Monday, February 29, 2016

Fantastic Fukuoka

After last year's unexpected blessing of numerous overseas trips, the day after Christmas saw an airline seat sale and had us booking tickets to another new destination, Fukuoka. With two other couples and three additional friends tagging along, there were nine of us going in all, in the last weekend of February.

Knowing very little about this city but loving Japan, even in the winter, off we went.

To our delight, the coastal town was much larger and more cosmopolitan than any of us expected. We spent the long weekend on a ramen eating binge, mainly, and doing a little shopping.

My favorite part of the trip came on the second day, when three of us took a local bus trip to an outlet mall by the water. Not only did we eat the freshest sushi I've ever had, but on the way back the bus made one of its usual stops, which happened to be located outside a primary school. About half a dozen children between ages 8 and 12 got on, looking like a cross between Madeline's friends and the Von Trapp children in their uniforms.

The students quietly found places to sit or stand, and, as we entered the city, one by one left the bus at their own stops and from there made their way home alone on foot. Not one parent met a child at a bus stop. This is something I had never experienced before, and it made me marvel anew at the cultural wonder that I have found Japan to be.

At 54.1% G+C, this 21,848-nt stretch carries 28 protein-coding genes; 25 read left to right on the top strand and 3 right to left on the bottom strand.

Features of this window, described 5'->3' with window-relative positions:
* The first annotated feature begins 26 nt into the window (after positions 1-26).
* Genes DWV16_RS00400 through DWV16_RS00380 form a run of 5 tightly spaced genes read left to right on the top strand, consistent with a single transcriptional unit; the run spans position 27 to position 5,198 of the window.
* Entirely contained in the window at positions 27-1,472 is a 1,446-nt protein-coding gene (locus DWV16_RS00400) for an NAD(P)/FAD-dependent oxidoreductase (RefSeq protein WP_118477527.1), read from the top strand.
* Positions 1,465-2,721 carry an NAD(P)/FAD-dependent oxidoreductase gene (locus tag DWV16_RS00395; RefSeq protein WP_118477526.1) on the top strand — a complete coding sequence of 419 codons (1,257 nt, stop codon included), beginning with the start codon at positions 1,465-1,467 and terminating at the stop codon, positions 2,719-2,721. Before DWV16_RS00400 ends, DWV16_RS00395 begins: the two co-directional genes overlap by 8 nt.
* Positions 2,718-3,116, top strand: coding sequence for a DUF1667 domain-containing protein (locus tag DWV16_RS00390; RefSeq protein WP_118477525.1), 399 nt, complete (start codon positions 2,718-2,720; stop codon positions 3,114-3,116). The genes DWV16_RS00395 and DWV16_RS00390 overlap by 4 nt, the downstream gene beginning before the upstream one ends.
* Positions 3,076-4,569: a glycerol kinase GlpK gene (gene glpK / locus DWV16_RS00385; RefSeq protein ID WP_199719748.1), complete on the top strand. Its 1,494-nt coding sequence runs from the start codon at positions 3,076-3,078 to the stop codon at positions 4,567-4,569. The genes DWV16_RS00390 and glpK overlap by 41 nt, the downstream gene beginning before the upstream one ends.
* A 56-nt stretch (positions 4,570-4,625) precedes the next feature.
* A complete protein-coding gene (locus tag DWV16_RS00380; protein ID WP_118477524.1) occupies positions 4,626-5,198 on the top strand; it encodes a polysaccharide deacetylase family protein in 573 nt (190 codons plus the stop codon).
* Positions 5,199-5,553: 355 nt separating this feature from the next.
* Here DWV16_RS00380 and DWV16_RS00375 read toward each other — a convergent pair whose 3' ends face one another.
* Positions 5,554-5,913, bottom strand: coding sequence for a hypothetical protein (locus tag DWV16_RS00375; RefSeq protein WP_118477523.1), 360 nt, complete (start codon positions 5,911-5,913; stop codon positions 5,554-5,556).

While we have yet to take Little A to visit this amazing country, we definitely will do so, and hope he comes to love it as much as we already do.

Saturday, February 20, 2016

Pet Day

This year, Little A's school celebrated Pet Day. For an animal lover like my son, an event such as this was miles better than Santa coming at Christmas.

In the course of his youTube video watching over the last few months, he managed to come across one-time cooking show host Rachel Ray's human interest programme, particularly the episodes featuring animals. Now a favourite on his playlist, my son has shown me that one blind lady in the USA has not the usual seeing eye dog but a guide horse called Panda, a Shetland Pony.

On findining out that a Shetland pony would be part of the animal interaction opportunities at Pet Day, Little A was all the more excited. 

Before meeting and greeting the other animals though, the schoolchildren got to play with some therapy dogs. Their trainer was a neighbour of ours, and Little A was familiar with her dogs, but I was pleased to see him feeding another dog a piece of carrot, a first for him in terms of animal interaction.

The pony was the last animal in the petting parade, and each child was encouraged to sit on its back for a photo. I had to correct the teachers whokept telling the children they could "ride" the animal by announcing to Little A that he would only sit on it for a few seconds, as riding meant going from point A to B on the horse's back, which was certainly not on the agenda. 

My son had other ideas, naturally. After hanging back so he was the last pupil in his class to be photographed astride the pony, he mounted it again by himself and gently tapped the horse's sides with his heels to try and move it forward. The pony complied, but I quickly said that it wasn't allowed and that had to hop off quickly, which he did. Promises of properly going riding soon satisfied him, but come dismissal time he raced back to the playground to see his new friend only to find it had gone. Perhaps he will see it again next year.